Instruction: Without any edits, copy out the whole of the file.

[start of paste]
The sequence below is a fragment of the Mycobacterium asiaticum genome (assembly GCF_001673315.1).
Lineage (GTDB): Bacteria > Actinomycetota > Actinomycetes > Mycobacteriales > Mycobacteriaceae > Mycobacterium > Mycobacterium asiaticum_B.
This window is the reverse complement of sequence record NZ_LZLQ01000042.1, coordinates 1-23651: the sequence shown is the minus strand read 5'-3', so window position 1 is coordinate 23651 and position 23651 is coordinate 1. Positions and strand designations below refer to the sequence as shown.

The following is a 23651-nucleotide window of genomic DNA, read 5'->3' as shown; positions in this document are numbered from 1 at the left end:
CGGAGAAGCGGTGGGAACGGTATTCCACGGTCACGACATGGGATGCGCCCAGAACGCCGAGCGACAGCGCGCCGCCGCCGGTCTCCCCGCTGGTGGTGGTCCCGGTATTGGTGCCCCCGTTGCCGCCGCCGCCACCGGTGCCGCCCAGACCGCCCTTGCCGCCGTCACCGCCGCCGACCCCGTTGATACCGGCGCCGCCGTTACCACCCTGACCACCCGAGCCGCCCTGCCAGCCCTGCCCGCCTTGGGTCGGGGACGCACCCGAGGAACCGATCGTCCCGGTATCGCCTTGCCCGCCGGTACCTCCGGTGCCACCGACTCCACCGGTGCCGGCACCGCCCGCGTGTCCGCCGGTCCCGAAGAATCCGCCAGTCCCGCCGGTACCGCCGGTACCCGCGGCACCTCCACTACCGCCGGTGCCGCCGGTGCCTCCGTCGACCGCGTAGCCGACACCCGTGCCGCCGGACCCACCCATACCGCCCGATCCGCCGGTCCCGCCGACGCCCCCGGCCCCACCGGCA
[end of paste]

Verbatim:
The sequence below is a fragment of the Mycobacterium asiaticum genome (assembly GCF_001673315.1).
Lineage (GTDB): Bacteria > Actinomycetota > Actinomycetes > Mycobacteriales > Mycobacteriaceae > Mycobacterium > Mycobacterium asiaticum_B.
This window is the reverse complement of sequence record NZ_LZLQ01000042.1, coordinates 1-23651: the sequence shown is the minus strand read 5'-3', so window position 1 is coordinate 23651 and position 23651 is coordinate 1. Positions and strand designations below refer to the sequence as shown.

The following is a 23651-nucleotide window of genomic DNA, read 5'->3' as shown; positions in this document are numbered from 1 at the left end:
CGGAGAAGCGGTGGGAACGGTATTCCACGGTCACGACATGGGATGCGCCCAGAACGCCGAGCGACAGCGCGCCGCCGCCGGTCTCCCCGCTGGTGGTGGTCCCGGTATTGGTGCCCCCGTTGCCGCCGCCGCCACCGGTGCCGCCCAGACCGCCCTTGCCGCCGTCACCGCCGCCGACCCCGTTGATACCGGCGCCGCCGTTACCACCCTGACCACCCGAGCCGCCCTGCCAGCCCTGCCCGCCTTGGGTCGGGGACGCACCCGAGGAACCGATCGTCCCGGTATCGCCTTGCCCGCCGGTACCTCCGGTGCCACCGACTCCACCGGTGCCGGCACCGCCCGCGTGTCCGCCGGTCCCGAAGAATCCGCCAGTCCCGCCGGTACCGCCGGTACCCGCGGCACCTCCACTACCGCCGGTGCCGCCGGTGCCTCCGTCGACCGCGTAGCCGACACCCGTGCCGCCGGACCCACCCATACCGCCCGATCCGCCGGTCCCGCCGACGCCCCCGGCCCCACCGGCA